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Somewhere beyond the stars, well past the scattered light of the unknown universe, in a realm so distant that no life of any kind has ever ventured there, and where the fundamental rules of time and space have never applied, there’s nothing.

If you find yourself in such a place, you know you’ve gone too far.

Closer in, there’s interesting stuff.

There’s Hotworld, a civilization suffering beneath the heel of another who they happened to piss off for reasons lost to history. Their tormenters, who are not nice people in general, wrapped a string of unbreakable but elastic neutronium around a groove they excavated in the planet’s equator. This they connected to a fixed mass-driver of unparalleled power which alternately propels their world toward the sun, then yanks it back whenever the string has unspooled as far as it will go. Hotworld, which is now essentially a giant inhabited yo-yo, oscillates back and forth toward its sun for all eternity, its distance to that orb ranging from approximately that of Venus to approximately that of Mars, a condition which requires its busy population to live in cities on wheels that must constantly travel first north and then south to escape the seasonal weather extremes at either latitude — a lifestyle which is difficult enough when the artificial intelligence controlling their planet’s plight doesn’t decide it wants to Walk the Dog.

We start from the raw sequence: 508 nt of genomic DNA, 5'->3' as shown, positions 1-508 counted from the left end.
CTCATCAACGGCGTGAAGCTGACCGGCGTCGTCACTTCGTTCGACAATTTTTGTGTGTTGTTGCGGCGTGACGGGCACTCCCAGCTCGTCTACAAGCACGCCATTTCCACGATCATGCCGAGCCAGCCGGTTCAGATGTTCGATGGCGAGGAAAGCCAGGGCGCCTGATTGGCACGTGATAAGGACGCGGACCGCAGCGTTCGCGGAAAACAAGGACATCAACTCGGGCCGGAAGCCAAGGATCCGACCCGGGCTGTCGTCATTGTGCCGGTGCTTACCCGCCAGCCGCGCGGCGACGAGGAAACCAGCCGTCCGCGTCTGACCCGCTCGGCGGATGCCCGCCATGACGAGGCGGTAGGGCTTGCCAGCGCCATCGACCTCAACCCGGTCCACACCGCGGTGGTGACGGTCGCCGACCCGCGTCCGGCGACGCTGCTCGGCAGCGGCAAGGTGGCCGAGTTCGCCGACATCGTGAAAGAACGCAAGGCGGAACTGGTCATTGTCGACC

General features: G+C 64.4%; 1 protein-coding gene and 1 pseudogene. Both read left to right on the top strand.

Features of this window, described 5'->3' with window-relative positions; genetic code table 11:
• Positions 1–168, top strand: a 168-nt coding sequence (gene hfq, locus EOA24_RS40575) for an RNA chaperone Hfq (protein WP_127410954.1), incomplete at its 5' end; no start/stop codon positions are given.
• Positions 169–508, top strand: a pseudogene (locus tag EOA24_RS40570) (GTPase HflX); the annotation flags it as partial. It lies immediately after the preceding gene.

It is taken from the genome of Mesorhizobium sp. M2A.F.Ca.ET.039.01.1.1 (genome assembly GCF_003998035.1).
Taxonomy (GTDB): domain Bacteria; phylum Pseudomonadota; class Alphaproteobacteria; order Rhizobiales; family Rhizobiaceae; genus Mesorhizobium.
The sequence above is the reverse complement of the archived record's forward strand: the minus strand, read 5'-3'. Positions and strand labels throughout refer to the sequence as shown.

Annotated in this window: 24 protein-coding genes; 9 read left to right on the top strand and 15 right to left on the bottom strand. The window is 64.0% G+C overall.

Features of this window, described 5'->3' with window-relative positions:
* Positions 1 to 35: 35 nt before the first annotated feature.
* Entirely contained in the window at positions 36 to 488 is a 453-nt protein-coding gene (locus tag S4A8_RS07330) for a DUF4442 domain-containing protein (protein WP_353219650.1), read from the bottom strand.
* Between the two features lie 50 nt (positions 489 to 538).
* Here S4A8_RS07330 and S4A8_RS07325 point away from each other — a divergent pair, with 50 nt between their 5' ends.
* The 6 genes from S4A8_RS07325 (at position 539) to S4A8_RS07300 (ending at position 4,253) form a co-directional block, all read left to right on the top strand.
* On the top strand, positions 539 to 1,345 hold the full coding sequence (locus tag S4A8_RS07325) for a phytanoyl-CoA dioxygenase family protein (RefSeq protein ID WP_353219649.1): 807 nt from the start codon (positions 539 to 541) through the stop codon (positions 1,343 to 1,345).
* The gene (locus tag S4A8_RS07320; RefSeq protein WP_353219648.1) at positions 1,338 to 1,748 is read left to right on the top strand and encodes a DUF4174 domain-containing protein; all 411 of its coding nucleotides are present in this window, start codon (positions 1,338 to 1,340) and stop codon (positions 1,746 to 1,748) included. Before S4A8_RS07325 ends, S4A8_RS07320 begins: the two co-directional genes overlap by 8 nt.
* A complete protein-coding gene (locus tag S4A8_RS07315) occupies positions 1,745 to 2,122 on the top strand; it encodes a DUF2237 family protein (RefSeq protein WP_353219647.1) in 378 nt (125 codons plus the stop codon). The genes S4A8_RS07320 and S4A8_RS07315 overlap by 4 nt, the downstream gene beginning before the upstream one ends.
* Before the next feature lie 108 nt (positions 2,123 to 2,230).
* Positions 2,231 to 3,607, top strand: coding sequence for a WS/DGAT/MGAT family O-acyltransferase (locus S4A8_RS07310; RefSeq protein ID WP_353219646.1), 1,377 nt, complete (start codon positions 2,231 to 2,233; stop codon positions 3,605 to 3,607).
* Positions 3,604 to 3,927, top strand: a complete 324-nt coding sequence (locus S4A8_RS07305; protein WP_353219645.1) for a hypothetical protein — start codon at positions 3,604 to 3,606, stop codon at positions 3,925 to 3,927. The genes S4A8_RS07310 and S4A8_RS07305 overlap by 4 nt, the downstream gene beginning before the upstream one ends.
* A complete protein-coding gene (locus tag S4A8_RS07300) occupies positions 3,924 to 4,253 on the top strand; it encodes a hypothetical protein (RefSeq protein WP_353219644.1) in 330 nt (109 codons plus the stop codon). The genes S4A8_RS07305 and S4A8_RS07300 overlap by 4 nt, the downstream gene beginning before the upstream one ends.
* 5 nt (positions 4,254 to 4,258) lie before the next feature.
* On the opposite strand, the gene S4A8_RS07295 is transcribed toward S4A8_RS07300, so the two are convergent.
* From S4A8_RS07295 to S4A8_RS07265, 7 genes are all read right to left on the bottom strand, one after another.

Not a nice place.